Tag Archives: minimalism

A Plethora of Socks and Tees

I’m sure we’ve all heard the old aphorism “nature abhors a vacuum”.  I think nature also abhors a decluttered lifestyle.  I was taking stock of my clothing in preparation for a spring purge a couple days ago.  I found that I’ve somehow accumulated a lot of socks and t-shirts over the past year.

I tend to go through a couple pairs of socks in a day, one pair for daily use and one for my workouts and/or cycling.  I’ve got 18 pairs each of black daily wear socks and about 24 pairs of white exercise socks, plus two pair of tan socks (how did those get in there?).  I have a similar deal with t-shirts.  I go through at least one a day with my exercising, and I have more than I can shake a stick at.

It’s time to thin those herds.  Obviously, I’m not going to donate used socks but I can reduce the overall number by recycling and reusing the oldest and thinnest of them as cleaning rags and so forth.  My goal is 12 pair each black and white, which should be enough to get through a week, plus a buffer.  I’ll hold on to the tan ones, just in case.

I’m going to reduce my t-shirt collection to my favorites, plus one that was a gift a friend picked up for me in Thailand.  This in good shape will be donated.  The rest will be re-purposed.   This already feels liberating, and it’s just socks and t-shirts!

How many socks are too many socks?

Do Possessions Bring Joy?

There is a school of thought in decluttering which stipulates that one should not hold on to anything which does not bring one joy.  I understand the intent there, but I honestly do not find joy in things.

Relationships bring me the most joy in my life.  Interactions with my family, my friends, my church family, and yes, my cats all bring joy into my life.  So, is there joy in my life?  Certainly!  Is that joy dependent upon possessions?  Not so much as it turns out.

One gray area though, is cycling.  When I’m out cycling I experience true joy.  It’s the joy of movement, of the rush of wind, of sunshine on my face, and of just being close to the sights and sounds (and sometimes smells) of the world that bring me joy.  It’s not the bicycle, but the experience that brings joy.  The thing is, it’s darned hard to go out cycling with a bicycle.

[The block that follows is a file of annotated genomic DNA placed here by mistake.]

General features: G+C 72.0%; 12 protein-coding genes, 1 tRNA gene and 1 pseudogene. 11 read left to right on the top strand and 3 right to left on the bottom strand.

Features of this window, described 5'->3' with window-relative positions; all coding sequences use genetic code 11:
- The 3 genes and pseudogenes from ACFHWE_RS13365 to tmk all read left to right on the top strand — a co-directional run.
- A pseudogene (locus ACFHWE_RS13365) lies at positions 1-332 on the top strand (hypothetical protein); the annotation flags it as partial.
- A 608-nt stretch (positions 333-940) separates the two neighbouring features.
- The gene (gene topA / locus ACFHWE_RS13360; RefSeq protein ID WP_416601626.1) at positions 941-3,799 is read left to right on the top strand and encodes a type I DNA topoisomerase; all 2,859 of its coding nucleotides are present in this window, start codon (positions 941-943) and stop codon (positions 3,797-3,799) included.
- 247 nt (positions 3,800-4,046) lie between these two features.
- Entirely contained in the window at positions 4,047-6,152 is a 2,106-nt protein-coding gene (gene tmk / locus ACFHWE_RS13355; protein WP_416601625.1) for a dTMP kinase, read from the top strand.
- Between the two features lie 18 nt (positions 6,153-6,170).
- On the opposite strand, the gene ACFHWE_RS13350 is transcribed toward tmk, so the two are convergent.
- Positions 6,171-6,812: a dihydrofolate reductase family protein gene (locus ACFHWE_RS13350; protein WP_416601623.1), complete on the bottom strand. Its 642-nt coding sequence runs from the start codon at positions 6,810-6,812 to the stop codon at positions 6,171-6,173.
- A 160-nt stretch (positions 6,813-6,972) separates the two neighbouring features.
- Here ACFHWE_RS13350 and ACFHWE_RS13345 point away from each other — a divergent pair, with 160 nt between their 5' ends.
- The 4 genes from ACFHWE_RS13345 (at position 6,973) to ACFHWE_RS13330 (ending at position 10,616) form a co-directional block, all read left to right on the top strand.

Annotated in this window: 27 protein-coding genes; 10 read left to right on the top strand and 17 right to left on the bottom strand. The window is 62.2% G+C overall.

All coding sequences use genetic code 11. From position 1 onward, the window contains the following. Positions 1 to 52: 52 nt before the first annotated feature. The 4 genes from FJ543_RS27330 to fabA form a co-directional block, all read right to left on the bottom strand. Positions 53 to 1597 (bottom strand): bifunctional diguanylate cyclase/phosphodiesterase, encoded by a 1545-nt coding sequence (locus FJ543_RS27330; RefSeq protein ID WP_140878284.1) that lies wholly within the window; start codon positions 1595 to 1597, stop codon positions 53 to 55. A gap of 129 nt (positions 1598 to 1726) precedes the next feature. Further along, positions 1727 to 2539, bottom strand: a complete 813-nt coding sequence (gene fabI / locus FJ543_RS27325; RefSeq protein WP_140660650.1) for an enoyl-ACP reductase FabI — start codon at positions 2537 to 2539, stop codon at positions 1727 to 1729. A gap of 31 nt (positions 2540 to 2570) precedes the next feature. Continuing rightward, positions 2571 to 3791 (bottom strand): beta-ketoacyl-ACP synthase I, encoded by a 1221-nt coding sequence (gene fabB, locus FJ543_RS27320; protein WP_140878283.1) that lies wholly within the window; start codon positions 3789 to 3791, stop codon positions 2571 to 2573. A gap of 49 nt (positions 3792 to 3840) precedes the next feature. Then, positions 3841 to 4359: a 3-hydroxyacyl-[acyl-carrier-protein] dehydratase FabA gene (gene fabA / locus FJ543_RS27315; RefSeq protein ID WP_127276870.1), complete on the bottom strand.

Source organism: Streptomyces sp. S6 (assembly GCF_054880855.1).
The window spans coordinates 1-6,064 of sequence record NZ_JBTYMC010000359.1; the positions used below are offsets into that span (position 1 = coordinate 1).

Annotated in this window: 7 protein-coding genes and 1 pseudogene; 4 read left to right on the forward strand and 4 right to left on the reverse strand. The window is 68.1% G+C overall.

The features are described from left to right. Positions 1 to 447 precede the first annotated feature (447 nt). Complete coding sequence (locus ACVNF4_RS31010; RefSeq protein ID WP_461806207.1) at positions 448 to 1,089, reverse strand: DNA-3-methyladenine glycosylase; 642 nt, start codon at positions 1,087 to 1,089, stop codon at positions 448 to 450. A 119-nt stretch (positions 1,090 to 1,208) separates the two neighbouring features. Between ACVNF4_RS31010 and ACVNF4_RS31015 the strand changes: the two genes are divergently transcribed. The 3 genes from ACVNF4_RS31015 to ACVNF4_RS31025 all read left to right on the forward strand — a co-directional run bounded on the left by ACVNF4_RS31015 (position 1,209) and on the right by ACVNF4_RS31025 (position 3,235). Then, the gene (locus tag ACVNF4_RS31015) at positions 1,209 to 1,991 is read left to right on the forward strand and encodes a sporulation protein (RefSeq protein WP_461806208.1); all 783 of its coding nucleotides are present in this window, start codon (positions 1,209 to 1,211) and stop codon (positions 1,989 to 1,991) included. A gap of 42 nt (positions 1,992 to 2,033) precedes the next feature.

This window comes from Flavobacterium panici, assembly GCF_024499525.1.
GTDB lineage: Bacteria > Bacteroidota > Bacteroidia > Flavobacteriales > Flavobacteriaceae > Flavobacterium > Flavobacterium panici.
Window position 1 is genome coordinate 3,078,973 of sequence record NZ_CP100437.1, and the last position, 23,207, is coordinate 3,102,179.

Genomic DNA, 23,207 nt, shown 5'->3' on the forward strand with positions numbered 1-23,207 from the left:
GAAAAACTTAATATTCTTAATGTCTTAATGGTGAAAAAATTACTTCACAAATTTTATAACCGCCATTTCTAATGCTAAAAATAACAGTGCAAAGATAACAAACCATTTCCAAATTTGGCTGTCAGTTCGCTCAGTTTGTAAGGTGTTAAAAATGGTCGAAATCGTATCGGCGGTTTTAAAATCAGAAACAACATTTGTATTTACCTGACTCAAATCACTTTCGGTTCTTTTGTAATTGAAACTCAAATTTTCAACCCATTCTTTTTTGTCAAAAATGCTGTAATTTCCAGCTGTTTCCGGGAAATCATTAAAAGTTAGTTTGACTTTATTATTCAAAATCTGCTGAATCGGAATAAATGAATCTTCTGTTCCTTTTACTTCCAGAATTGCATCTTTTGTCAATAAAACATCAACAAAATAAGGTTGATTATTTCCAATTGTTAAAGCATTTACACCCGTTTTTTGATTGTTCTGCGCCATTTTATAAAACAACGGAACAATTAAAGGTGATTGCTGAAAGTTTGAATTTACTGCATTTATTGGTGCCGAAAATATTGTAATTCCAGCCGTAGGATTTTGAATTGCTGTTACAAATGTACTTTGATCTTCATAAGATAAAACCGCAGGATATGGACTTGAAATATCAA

So, perhaps there is more to that school of thought than I thought.

It’s difficult to enjoy cycling without a bike!

Spring Is Coming, My Stuff is Going!

Yesterday was a great spring day, just a couple weeks early.  There’s less snow on the ground each day lately, and no appreciable accumulation in the next few weeks.   The imminent return of spring has me thinking of spring cleaning.  Or more accurately, cleaning out.

It’s once again time for a possessions purge!  I have purchased three very inexpensive plastic storage bins from a nearby dollar store.  Each is going to be designated for a specific category: keep, donate, and dispose.  I’m going to go into each room in the house and sort the things in them into these three bins.  If I need to fill a bin more than once, I will bag up the contents and start over.  Stuff to donate will go straight to the back of my truck for transport.  Stuff to dispose of will go out to a shed pending trash pickup (or recycling if appropriate).  Stuff to keep will be put away immediately after the sorting is done.  Then, on to the next room.

The trick to successfully using this three-bin method is that nothing in a room is exempt.  If there is a secret to keeping stuff out of the house in the first place, I apparently have not found it!  I have minimized my purchases these past few years, but stuff still seems to accumulate.  Perhaps it’s a variation on the old adage that nature abhors a vacuum.  With all that said, I will implement a 72 hour purchase cooling-off period for purchase of non-essentials and see how that goes.